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YWCA CEO: Poverty, Homelessness and Trauma

Op/Ed By Jean Carroll
YWCA of Rochester & Monroe County President & CEO

 

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One out of every four homeless women is homeless because of violence committed against her, and over 92 percent of homeless mothers have experienced severe physical and/or sexual abuse during their lifetime, according to Family Homelessness Facts.

As a result, the YWCA of Rochester and Monroe County provides a continuum of housing for women and families, from emergency shelter to long-term affordable apartments.

The YWCA housed 113 children in 2014.

In 2015, the YWCA housed more than 300 children.

This is an increase of more than 130 percent. These changes are in direct response to the report issued in late 2012 called “Homeless Resolution Strategy, Rochester and Monroe County.”

By expanding our housing program two years ago, the YWCA is now meeting the critical housing needs of families in the Rochester community.

Previously, many of these families with children were being housed in local hotels.

We are now able to move at-risk families into a safe environment much more quickly, and to address the emotional impact of what led to the homeless situation.

Traumatic events, such as abuse and neglect, growing up with a parent who struggles with mental illness or substance dependence, or living in an unsafe neighborhood can impact development, affecting the areas of the brain that regulate impulse control, executive functioning, and emotional and fear responses.

Today, science has demonstrated that trauma is much more common than we first understood, which can produce long-term effects that impact how a person views and responds to the world.

Trauma causes and sustains disadvantages over a lifetime. And, without addressing underlying trauma, efforts to combat poverty—through job creation, early education, adult mentoring efforts, changes in systems—will not be as effective or sustainable.

By understanding the pervasive nature of trauma, we can promote environments of healing and recovery, to build on the resilience within people, and avoid practices and services which may inadvertently re-traumatize individuals.

The YWCA has implemented principals of trauma-informed care, including promoting a safe environment, respecting cultural differences, and promoting choice and autonomy.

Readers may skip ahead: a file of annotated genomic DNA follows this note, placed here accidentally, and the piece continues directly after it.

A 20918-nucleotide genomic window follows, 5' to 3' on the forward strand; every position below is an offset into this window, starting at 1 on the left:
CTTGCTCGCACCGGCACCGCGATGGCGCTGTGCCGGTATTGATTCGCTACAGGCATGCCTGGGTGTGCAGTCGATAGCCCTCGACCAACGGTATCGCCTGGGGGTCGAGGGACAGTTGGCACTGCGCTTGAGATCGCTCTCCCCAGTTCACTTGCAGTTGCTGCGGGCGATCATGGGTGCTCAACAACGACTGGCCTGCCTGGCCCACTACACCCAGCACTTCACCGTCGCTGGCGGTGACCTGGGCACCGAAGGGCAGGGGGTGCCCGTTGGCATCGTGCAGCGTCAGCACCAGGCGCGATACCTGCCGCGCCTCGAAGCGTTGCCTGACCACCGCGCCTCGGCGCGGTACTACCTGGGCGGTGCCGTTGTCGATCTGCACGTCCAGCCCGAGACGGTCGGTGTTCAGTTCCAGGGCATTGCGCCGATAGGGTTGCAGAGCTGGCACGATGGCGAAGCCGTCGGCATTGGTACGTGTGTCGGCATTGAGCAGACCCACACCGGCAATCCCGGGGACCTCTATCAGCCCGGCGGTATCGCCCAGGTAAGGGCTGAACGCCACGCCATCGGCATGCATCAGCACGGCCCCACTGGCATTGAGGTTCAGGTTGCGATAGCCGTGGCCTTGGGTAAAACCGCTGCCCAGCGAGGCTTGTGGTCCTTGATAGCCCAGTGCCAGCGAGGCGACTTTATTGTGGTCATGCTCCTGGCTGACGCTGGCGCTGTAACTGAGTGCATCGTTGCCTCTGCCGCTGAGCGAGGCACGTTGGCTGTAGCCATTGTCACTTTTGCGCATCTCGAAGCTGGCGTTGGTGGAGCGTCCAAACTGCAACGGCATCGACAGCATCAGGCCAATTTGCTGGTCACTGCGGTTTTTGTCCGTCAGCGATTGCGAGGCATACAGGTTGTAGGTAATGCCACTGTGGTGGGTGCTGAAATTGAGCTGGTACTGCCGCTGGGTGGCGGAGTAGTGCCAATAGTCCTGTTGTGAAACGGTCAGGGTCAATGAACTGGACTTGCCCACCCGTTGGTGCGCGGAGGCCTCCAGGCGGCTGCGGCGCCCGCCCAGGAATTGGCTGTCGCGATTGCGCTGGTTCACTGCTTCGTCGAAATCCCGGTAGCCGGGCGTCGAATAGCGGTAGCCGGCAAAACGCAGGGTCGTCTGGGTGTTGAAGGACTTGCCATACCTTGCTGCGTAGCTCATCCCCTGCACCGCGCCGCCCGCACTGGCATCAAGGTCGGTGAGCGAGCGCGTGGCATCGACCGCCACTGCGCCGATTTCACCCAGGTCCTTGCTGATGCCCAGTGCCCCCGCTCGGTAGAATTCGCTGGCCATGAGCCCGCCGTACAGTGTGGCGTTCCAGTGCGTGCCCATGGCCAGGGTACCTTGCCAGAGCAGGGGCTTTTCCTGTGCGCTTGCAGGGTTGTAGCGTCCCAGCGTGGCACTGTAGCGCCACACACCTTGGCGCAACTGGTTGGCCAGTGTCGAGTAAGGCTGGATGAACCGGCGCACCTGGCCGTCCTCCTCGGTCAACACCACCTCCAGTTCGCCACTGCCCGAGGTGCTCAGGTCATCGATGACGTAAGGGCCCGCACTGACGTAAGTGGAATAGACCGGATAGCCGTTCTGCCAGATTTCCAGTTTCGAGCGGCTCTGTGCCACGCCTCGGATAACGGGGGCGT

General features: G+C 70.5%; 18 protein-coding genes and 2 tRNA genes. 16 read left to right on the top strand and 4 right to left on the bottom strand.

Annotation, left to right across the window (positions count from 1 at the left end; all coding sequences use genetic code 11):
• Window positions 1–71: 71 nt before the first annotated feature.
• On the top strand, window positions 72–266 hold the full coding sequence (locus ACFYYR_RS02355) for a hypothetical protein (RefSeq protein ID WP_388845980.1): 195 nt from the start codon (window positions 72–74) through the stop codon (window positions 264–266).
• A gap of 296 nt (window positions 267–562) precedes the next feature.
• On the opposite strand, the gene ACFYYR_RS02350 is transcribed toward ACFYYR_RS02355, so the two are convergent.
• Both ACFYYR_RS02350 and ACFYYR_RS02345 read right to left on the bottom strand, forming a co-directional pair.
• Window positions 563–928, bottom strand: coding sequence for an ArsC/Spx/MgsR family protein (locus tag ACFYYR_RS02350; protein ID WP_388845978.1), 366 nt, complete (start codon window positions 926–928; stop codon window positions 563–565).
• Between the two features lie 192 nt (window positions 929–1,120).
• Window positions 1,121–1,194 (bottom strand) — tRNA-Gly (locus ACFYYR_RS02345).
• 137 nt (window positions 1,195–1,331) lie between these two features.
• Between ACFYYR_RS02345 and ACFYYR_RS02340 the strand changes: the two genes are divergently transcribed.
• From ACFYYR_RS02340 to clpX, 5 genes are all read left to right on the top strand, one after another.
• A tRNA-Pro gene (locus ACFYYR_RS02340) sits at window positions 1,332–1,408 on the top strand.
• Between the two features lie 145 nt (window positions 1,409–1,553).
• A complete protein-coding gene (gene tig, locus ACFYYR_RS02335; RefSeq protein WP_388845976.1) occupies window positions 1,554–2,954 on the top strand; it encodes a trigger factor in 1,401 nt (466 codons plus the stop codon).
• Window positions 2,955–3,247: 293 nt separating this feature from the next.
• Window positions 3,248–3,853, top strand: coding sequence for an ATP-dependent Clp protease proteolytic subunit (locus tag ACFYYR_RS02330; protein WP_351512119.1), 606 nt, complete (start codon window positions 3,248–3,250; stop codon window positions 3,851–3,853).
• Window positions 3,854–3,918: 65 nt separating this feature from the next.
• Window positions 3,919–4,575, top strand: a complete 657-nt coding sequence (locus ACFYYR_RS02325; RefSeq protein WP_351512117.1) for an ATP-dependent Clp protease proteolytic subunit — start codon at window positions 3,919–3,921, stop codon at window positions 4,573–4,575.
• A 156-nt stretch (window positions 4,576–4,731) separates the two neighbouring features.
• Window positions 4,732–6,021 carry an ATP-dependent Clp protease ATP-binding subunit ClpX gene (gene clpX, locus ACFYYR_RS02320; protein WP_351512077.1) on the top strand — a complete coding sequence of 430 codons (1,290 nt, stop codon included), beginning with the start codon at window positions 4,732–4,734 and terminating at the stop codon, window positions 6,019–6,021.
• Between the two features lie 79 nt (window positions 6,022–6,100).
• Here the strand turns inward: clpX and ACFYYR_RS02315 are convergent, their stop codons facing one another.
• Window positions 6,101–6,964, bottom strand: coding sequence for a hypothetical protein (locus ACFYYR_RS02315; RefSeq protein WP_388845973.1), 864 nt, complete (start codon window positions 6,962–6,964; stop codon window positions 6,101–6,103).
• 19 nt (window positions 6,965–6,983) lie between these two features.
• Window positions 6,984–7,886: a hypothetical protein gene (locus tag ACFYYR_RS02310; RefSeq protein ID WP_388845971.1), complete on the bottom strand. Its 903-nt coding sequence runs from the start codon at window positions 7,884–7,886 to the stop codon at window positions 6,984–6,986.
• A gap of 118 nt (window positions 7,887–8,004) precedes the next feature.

One example of trauma-informed training is a program at the YWCA called “Windows Between Worlds.”

The program uses art as a healing tool, to empower and transform individuals who have been impacted by violence and trauma.

Residents not only participate in the program, but some also partner with staff to co-facilitate the group.

In exchange for their co-facilitation, residents receive a gift card that can be used to off-set any expenses they may have.

The YWCA also helps write letters of recommendation for the co-facilitators, which are used to help promote a woman’s chances for employment. It’s a creative way to increase job skills, and to promote wellness.

With over half of our city’s children living in poverty, what is happening to our families is devastating.

The YWCA has developed a culture for our residents and staff that is “trauma informed,” because recognizing and addressing trauma must be at the very core of anti-poverty efforts, if we are to be successful.

By expanding our focus to provide more than a roof over your head, and provide trauma-informed care, we see encouraging results through which we ultimately hope to impact the persistent poverty within our city.

These programs are a good start, but we can do more, and so can you.

This year, the Week Without Violence will take place from October 17 – 21. During that week, the YWCA will be collaborating with other like-minded organizations to share information, elevate stories, talk with policymakers, and get out the vote with a common goal in mind: together, we can end gender-based violence.

Stay tuned to the YWCA USA website, ywca.org, for more information.

As Beverly Gooden, the speaker at our 10th annual Empowering Women’s Luncheon indicated, there are many reasons “#Why I Stayed” in an abusive relationship.

She mentions the physical threats of abuse, the apologies, the promises to never do it again, and believing that love conquers all.

You can help Beverly create a Pathway to Independence (from abuse) for more women, by telling your Congressional and Senate representatives to co-sponsor the SAFE Act.

No one should have to choose between their livelihood and their health, their family, or their safety.

Yet, this is the reality for far too many women and families.

Currently, workers can use the Family and Medical Leave Act (FMLA) to care for a sick or injured spouse, but cannot use it to seek protection from an abuser. This causes survivors to lose nearly eight million days of paid work each year, the equivalent of 32,000 full-time jobs.

The SAFE Act allows survivors to take job protected safe leave to receive medical attention, seek legal assistance, attend court proceedings, and get help with safety planning. The SAFE Act also protects employees from being fired because they were harassed by their abuser, or sought assistance related to their abuse.

Working together, we can all fulfill the YWCA mission of empowering women and families to envision and achieve a successful future.

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